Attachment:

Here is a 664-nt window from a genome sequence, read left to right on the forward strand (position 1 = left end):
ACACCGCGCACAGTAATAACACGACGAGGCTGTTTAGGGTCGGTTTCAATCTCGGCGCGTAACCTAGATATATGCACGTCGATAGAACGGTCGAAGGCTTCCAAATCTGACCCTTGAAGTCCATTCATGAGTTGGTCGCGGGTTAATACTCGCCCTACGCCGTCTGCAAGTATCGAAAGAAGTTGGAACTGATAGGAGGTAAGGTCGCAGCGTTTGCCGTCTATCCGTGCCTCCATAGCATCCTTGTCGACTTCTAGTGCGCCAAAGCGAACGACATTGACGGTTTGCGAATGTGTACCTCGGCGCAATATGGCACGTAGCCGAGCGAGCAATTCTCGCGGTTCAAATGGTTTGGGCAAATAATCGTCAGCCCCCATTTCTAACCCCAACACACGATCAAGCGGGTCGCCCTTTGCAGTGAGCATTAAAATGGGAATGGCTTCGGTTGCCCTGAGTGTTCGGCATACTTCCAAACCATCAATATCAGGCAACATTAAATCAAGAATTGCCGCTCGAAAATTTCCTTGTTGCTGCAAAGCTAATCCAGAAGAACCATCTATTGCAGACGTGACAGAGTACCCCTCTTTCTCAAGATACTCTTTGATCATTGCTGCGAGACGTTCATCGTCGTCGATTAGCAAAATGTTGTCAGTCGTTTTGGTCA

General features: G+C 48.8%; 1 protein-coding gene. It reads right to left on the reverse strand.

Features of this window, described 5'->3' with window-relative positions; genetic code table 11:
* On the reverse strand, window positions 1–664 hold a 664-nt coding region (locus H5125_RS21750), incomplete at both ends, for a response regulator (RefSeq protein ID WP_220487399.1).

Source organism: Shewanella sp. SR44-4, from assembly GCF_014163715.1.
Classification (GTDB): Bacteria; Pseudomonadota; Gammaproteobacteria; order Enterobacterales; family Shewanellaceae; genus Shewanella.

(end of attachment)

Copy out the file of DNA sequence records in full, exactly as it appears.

Here is a 664-nt window from a genome sequence, read left to right on the forward strand (position 1 = left end):
ACACCGCGCACAGTAATAACACGACGAGGCTGTTTAGGGTCGGTTTCAATCTCGGCGCGTAACCTAGATATATGCACGTCGATAGAACGGTCGAAGGCTTCCAAATCTGACCCTTGAAGTCCATTCATGAGTTGGTCGCGGGTTAATACTCGCCCTACGCCGTCTGCAAGTATCGAAAGAAGTTGGAACTGATAGGAGGTAAGGTCGCAGCGTTTGCCGTCTATCCGTGCCTCCATAGCATCCTTGTCGACTTCTAGTGCGCCAAAGCGAACGACATTGACGGTTTGCGAATGTGTACCTCGGCGCAATATGGCACGTAGCCGAGCGAGCAATTCTCGCGGTTCAAATGGTTTGGGCAAATAATCGTCAGCCCCCATTTCTAACCCCAACACACGATCAAGCGGGTCGCCCTTTGCAGTGAGCATTAAAATGGGAATGGCTTCGGTTGCCCTGAGTGTTCGGCATACTTCCAAACCATCAATATCAGGCAACATTAAATCAAGAATTGCCGCTCGAAAATTTCCTTGTTGCTGCAAAGCTAATCCAGAAGAACCATCTATTGCAGACGTGACAGAGTACCCCTCTTTCTCAAGATACTCTTTGATCATTGCTGCGAGACGTTCATCGTCGTCGATTAGCAAAATGTTGTCAGTCGTTTTGGTCA

General features: G+C 48.8%; 1 protein-coding gene. It reads right to left on the reverse strand.

Features of this window, described 5'->3' with window-relative positions; genetic code table 11:
* On the reverse strand, window positions 1–664 hold a 664-nt coding region (locus H5125_RS21750), incomplete at both ends, for a response regulator (RefSeq protein ID WP_220487399.1).

Source organism: Shewanella sp. SR44-4, from assembly GCF_014163715.1.
Classification (GTDB): Bacteria; Pseudomonadota; Gammaproteobacteria; order Enterobacterales; family Shewanellaceae; genus Shewanella.